- For an unbalanced connection, noise is added disproportionately to the high impedance signal conductor, resulting in a net noise contribution on the output.
- For a balanced connection, noise is added to both phases equally and is canceled out, leaving only the signal.
At first glance, balanced connections appear to have many advantages over unbalanced, so clearly balanced must be the audiophile’s choice! Unfortunately, nothing is quite as easy as it seems. Although in certain applications a balanced connection is, in fact, superior, it doesn’t come without drawbacks.
While balanced connections reduce hum and interference, the usual differential approaches to driving balanced outputs can also impact audio quality because the source output impedance is effectively doubled. The random output noise will also double because there are two amplifiers rather than one.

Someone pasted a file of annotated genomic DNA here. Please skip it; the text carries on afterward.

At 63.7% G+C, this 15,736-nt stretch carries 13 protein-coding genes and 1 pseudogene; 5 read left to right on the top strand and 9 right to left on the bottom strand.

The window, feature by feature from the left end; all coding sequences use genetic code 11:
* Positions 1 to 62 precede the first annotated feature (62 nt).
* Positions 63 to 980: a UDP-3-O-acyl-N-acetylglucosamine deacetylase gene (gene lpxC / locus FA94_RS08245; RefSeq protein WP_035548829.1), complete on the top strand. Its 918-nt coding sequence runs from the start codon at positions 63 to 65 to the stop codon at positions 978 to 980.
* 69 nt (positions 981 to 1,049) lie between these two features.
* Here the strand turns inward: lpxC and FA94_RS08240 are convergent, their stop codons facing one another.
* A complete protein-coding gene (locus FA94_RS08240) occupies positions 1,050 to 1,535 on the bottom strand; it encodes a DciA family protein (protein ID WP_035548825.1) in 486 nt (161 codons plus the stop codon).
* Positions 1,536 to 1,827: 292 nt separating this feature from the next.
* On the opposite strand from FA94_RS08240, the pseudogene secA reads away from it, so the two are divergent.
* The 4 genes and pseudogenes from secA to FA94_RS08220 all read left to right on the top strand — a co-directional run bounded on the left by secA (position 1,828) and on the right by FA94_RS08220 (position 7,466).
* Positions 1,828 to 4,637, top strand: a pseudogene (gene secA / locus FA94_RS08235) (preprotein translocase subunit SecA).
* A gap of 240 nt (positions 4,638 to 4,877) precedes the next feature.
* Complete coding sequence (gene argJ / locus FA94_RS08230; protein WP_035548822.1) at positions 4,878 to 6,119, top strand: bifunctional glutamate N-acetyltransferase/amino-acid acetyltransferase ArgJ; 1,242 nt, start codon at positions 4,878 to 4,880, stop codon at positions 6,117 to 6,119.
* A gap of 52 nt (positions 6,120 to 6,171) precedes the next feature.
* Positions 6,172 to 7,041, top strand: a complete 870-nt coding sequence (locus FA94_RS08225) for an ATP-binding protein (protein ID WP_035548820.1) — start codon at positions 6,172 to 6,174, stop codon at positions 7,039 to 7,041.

Balanced differential connections and circuitry are by their very nature more complicated than unbalanced single-ended. This can further introduce audible imperfections. Although the on-paper effects of the additional circuitry are usually considered inaudible, it is possible that the sound may be degraded due to how the circuitry is implemented.
The quality of the balanced circuitry implementation is paramount, else the theoretical benefits may not outweigh the potential issues of interference or noise with an unbalanced connection.
A couple of things come up often when discussing the benefits of balanced connections. Balanced provides more power and a faster response. While true, does this offer any real-world advantages?
While a vast improvement in power seems like an advantage, it is important to consider that more power doesn’t equate to improved audio quality. If the headphone can be driven easily by the amplifier, an abundance of power doesn’t necessarily offer any sonic benefits.